Like many Illinoisans, I spent a lot of my clays and nights studying the sky. Sunrises, sunsets, cloud formations, lightning, tornadoes, rainbows, sundogs, stars, meteor showers, eclipses, moon rings, Aurora Borealis. Growing up, I learned all kinds of astronomy and meteorology just by listening to my elders talk and watching for myself.
Even with gas stations and the Steak 'n Shake a block away on Main, it was still dark enough to the north in my backyard on Blaine Avenue for me to see the Dippers and Cassiopeia do their circle dance around the pole star. Any season of the year, I was out behind the garage, looking for a sky show.
These days, a lot of people are so comfort-mInded, they think summer Is the only time for star gazing.
Cool, crisp weather is better -- and two of the best meteor showers arrive in cold weather. This month has one of them -- and a minor shower as well.
The better of the two is the Geminid shower, which is at maximum on December 13th with an average of 65 meteors an hour. The best shower of the year comes next January 4th -- the Quadrantid, with an average of 80 an hour.
The best warm weather shower, of course, is the Perseid in August wIth 75. Naturally, it gets the most attention.
(These figures come from The Old Farmer's Almanac,)
Most of the rest (there are a dozen yearly) average from 5 to 25 per hour. This month's second shower -- the Ursid -- is at maximum on December 22nd. It averages only a dozen meteors an hour, which is slim pickings when you've lost all feeling in your toes.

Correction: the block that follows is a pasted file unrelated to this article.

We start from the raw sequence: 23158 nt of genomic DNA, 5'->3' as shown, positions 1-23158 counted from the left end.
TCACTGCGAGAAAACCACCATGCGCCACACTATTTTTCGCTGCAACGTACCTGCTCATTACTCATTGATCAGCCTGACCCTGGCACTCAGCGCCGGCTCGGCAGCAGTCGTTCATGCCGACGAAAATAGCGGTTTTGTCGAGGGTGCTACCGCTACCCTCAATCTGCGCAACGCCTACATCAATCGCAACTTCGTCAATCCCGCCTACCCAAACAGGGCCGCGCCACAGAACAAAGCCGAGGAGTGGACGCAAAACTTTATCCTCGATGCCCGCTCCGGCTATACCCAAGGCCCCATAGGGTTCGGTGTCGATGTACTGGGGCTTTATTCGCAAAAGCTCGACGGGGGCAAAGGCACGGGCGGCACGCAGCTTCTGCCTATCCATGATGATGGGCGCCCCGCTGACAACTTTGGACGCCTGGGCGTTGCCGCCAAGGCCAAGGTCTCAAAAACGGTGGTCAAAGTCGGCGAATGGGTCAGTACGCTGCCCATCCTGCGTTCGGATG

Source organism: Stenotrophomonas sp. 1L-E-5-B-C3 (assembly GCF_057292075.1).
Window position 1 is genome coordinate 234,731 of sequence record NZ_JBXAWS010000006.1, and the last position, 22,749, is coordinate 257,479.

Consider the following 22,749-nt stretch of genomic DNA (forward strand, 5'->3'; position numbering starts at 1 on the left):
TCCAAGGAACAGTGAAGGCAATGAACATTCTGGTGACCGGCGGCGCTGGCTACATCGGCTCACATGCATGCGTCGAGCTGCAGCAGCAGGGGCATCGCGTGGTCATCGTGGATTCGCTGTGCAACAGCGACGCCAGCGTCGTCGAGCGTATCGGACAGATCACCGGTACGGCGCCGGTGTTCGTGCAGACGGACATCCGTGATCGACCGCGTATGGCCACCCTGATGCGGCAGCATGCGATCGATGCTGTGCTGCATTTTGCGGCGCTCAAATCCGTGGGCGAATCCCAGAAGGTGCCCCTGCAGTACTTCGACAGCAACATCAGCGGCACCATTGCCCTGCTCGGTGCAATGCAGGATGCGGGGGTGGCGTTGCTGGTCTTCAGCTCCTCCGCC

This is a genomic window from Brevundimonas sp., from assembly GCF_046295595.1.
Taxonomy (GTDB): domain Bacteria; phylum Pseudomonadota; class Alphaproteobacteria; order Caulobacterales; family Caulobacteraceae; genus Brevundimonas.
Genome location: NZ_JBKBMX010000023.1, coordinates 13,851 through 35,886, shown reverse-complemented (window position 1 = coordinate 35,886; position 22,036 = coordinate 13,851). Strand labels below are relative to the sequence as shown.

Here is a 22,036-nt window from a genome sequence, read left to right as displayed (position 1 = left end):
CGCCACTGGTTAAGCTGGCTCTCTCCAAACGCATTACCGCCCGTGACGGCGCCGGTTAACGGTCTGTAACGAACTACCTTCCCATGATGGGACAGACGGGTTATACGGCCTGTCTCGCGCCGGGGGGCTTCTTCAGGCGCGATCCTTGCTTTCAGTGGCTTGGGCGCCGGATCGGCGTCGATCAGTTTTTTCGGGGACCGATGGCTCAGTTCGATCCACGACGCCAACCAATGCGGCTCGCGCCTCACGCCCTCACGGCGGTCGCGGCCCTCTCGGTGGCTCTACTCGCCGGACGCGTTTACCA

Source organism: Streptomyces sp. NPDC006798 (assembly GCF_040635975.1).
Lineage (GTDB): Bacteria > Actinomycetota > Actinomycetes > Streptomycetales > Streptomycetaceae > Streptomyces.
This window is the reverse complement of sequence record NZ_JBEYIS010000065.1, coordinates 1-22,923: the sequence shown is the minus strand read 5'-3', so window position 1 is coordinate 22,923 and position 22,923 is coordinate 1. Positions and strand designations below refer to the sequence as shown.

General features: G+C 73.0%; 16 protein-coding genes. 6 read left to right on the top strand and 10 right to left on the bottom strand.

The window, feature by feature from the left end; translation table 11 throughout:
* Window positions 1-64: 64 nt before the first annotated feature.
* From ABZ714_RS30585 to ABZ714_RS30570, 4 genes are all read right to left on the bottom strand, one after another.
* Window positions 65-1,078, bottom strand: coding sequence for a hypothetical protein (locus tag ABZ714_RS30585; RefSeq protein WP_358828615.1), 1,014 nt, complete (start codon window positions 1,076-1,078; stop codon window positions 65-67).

Two other excellent sky features of the month are the planets Jupiter and Saturn, still bright though not as bright as in November. They're well worth a view through a telescope for a few minutes on a frosty night. On December 11, Venus -- low in the sky at nightfall -- will be next to Neptune. On Christmas Eve, it's next to Uranus.
To make Christmas especially exciting, North America gets a partial eclipse of the sun on December 25th. In the Midwest, it begins about 9:30am CST and ends about noon. Be sure to watch it after opening your presents -- but take the usual precautions for viewing any solar eclipse: smoked glass, welding goggles, or simply reflect the image of the sun on the ground or a shaded wall with a mirror. Never look at the sun with your naked eyes.
So, if you're seeking something different in the holiday season, turn off the TV and go outside to see these sky treats that December 2000 has scheduled for you. (And there's always the chance of an unscheduled Northern Lights display, too.)
Don't forget to circle January 4th on your new calendars, too, so you can start the new century and millennium with a good meteor show. (Yes, I'm one of those folks who think centuries last 100 years and millennia 1000 and so end in 00 -- not 99!)
Here's hoping for clear, not too cold nights, for observation.